Saturday 31 January 2015

Size Matters

I had the great pleasure of taking part in the Sculpture Network NYB ’15 International Celebration of Sculpture in the Artspace Studios, January 25th 2015, 10.00-2.00pm. 17 countries and 44 venues around Europe and beyond participated. Participants were invited to contribute to an exhibition Size Matters? for the event and joined the celebration with picture conferencing and networking opportunities. Homemade soup, cake and a glass of wine were on offer for from our wonderful host Susan Williams MRBS. There were a wide variety of works on display and it was a lovely opportunity to meet both new and more familiar artists. You can see more by following the link

For the exhibition I remade Disappeared #43

in a new configuration

 and showed Singing Ringing

  Jo Dacombe and I created "The Measure of Things" 

and showed Half Beech

created  during our Light Walks Further Afield Residential. Jo Dacombe and I had discovered a ghost hotel. The gates were closed, the car park was empty and the grass in the hotel garden reached up over the seats, peeping through the tables. After the residential ended, we returned to create a temporary intervention - Half Beech. A magnificent copper beech tree beckoned to us and we wrapped her with orange ribbon you can see the photo set here

Tuesday 13 January 2015

Disappeared #43

Disappeared #43 has now been installed and can be seen until January 19th, here is some background information about the piece.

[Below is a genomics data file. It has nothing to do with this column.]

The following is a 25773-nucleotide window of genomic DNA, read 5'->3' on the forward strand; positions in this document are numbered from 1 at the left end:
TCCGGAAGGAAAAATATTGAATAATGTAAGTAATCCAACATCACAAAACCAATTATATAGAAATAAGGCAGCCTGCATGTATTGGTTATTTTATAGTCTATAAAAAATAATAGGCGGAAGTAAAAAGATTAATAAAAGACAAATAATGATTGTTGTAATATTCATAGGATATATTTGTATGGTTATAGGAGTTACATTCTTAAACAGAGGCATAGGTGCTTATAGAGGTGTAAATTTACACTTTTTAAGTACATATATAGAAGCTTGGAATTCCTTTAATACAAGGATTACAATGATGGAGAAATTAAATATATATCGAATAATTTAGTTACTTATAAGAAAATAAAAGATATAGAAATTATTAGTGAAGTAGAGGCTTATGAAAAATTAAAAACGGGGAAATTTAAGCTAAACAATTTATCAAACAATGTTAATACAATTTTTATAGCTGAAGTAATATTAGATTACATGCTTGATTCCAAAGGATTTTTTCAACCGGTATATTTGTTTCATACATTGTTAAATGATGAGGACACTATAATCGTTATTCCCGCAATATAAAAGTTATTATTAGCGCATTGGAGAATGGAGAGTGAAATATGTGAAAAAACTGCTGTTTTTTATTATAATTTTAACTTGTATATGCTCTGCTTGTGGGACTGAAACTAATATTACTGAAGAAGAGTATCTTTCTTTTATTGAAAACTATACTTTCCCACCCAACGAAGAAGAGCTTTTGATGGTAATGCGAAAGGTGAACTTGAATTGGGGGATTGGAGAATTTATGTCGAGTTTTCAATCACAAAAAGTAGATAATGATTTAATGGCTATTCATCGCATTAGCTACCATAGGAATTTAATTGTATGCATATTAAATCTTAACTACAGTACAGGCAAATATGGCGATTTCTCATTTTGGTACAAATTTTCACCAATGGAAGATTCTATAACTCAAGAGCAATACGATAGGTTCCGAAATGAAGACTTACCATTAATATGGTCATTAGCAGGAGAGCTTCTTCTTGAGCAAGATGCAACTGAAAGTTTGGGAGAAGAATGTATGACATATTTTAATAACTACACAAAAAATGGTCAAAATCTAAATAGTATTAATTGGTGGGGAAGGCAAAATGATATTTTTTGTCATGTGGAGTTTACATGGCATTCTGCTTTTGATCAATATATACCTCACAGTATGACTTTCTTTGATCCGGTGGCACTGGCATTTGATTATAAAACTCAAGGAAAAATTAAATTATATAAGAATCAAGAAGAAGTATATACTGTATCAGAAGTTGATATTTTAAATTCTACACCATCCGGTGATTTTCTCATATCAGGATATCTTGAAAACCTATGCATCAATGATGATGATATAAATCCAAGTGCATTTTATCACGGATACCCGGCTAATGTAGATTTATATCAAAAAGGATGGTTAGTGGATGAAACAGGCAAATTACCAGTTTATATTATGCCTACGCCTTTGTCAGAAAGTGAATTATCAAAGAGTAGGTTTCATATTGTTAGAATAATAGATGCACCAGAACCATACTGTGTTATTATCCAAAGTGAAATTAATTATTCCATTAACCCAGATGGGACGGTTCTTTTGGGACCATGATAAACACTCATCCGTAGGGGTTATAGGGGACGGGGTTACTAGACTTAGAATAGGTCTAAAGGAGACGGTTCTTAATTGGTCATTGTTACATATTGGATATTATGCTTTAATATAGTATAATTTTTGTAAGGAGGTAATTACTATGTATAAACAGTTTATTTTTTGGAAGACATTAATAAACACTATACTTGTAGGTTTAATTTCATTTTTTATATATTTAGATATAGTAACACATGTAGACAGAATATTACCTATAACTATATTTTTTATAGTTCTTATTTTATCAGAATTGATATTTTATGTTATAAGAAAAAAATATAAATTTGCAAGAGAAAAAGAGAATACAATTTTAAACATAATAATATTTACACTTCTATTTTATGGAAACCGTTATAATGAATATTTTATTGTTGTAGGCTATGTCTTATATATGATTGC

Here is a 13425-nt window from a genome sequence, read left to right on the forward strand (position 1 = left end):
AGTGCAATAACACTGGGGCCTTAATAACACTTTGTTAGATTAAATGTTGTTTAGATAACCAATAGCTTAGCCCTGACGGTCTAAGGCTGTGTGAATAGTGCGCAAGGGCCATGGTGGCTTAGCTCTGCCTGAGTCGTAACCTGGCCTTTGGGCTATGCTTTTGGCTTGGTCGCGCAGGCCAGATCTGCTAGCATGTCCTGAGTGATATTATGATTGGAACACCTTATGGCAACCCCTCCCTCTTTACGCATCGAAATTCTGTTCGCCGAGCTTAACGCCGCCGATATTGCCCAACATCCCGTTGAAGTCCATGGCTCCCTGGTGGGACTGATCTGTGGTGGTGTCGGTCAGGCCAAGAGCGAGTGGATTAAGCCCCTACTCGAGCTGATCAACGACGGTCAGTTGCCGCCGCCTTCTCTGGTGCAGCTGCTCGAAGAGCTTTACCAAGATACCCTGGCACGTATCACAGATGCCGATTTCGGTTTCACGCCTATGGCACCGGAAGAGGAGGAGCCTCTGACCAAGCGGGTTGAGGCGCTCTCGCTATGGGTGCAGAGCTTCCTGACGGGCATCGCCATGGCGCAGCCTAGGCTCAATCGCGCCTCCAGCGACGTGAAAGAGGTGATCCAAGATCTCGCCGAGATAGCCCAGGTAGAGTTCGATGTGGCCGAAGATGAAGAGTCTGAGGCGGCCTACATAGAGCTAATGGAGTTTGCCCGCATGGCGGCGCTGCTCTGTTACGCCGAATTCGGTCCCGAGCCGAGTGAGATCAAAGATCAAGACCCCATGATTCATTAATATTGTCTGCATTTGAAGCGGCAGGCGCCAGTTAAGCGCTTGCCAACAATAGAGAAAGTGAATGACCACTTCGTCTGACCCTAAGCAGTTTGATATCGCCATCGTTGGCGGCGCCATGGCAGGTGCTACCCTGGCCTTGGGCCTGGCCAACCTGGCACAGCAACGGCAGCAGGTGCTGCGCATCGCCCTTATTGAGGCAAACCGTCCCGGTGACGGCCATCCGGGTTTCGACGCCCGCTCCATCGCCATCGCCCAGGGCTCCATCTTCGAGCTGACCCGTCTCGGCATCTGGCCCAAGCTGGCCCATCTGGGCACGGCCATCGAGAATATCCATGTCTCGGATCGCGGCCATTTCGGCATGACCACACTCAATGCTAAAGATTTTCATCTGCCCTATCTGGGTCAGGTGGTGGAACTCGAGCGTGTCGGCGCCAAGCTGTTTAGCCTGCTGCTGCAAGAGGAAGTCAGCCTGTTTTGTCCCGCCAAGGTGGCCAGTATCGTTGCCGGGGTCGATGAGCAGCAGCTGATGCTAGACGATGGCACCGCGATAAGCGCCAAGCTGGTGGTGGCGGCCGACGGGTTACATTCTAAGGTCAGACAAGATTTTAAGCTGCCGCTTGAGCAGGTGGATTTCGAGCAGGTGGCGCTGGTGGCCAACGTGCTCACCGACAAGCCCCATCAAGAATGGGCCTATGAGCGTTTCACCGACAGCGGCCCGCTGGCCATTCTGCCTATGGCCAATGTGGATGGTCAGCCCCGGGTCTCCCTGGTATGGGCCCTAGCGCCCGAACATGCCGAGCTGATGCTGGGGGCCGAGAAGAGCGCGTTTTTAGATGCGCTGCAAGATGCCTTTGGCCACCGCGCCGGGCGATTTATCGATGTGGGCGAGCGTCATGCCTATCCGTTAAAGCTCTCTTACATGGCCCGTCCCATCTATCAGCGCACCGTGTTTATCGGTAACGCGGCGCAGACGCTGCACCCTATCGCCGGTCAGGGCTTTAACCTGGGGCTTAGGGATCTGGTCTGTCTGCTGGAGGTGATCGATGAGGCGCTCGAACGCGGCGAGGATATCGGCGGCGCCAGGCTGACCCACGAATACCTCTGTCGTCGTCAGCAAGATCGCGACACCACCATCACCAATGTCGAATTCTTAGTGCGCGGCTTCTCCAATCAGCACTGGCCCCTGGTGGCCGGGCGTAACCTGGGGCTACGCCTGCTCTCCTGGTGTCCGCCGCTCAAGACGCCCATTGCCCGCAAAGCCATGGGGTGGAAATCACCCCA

"Mexico: Students killed and others missing in Guerrero
On 26 September 2014, students were intercepted by Mexican police patrols firing shots and then later attacked by unknown individuals in Iguala, Guerrero state. At least six people were killed, 20 were injured and the whereabouts of 38 remain unknown.

Fear and fury in Mexico as mass graves hint at fate of missing students
They were young people for whom teaching was the only way out of poverty. But when they demonstrated over hiring practices, the drug cartels and police showed no mercy
Jo Tuckman, Iguala, Mexico
The Observer, Sunday 12 October 2014"

The students names also lie inside the greenhouse under the gloves 

The box has been filled with bay leave, dry rose thorns, other branches and rosemary, sadly I no longer have a sense of smell but the installation soon began to fill the corridor with fragrance, even if you didn't see it you would be able to smell it. 

The gloves suggest the way in which those left behind also remain buried, they have no body they are stuck between hope and fear for their loved ones, as are all who have missing friends or family. 

A laurel wreath

Names in suspension

From below

A basin for washing - hands, bodies, bones.
A dead Bay branch.